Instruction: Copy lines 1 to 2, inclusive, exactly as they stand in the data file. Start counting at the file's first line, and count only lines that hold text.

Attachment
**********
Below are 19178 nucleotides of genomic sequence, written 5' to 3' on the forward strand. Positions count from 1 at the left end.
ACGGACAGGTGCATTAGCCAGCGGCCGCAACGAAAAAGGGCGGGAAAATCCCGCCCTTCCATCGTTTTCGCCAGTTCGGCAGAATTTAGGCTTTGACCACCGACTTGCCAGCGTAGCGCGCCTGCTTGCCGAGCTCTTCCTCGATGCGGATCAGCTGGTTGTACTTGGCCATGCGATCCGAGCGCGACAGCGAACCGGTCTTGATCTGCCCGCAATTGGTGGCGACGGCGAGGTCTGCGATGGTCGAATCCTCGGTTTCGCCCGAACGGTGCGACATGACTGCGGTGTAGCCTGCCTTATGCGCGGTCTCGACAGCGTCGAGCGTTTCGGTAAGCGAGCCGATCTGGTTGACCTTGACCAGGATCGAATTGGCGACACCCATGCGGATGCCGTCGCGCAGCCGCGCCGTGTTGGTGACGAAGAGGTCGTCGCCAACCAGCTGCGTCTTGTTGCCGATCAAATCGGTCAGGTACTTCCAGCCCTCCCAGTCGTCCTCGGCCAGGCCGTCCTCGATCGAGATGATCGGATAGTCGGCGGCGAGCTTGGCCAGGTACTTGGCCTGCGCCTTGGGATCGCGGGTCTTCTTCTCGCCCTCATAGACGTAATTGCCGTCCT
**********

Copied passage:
Below are 19178 nucleotides of genomic sequence, written 5' to 3' on the forward strand. Positions count from 1 at the left end.
ACGGACAGGTGCATTAGCCAGCGGCCGCAACGAAAAAGGGCGGGAAAATCCCGCCCTTCCATCGTTTTCGCCAGTTCGGCAGAATTTAGGCTTTGACCACCGACTTGCCAGCGTAGCGCGCCTGCTTGCCGAGCTCTTCCTCGATGCGGATCAGCTGGTTGTACTTGGCCATGCGATCCGAGCGCGACAGCGAACCGGTCTTGATCTGCCCGCAATTGGTGGCGACGGCGAGGTCTGCGATGGTCGAATCCTCGGTTTCGCCCGAACGGTGCGACATGACTGCGGTGTAGCCTGCCTTATGCGCGGTCTCGACAGCGTCGAGCGTTTCGGTAAGCGAGCCGATCTGGTTGACCTTGACCAGGATCGAATTGGCGACACCCATGCGGATGCCGTCGCGCAGCCGCGCCGTGTTGGTGACGAAGAGGTCGTCGCCAACCAGCTGCGTCTTGTTGCCGATCAAATCGGTCAGGTACTTCCAGCCCTCCCAGTCGTCCTCGGCCAGGCCGTCCTCGATCGAGATGATCGGATAGTCGGCGGCGAGCTTGGCCAGGTACTTGGCCTGCGCCTTGGGATCGCGGGTCTTCTTCTCGCCCTCATAGACGTAATTGCCGTCCT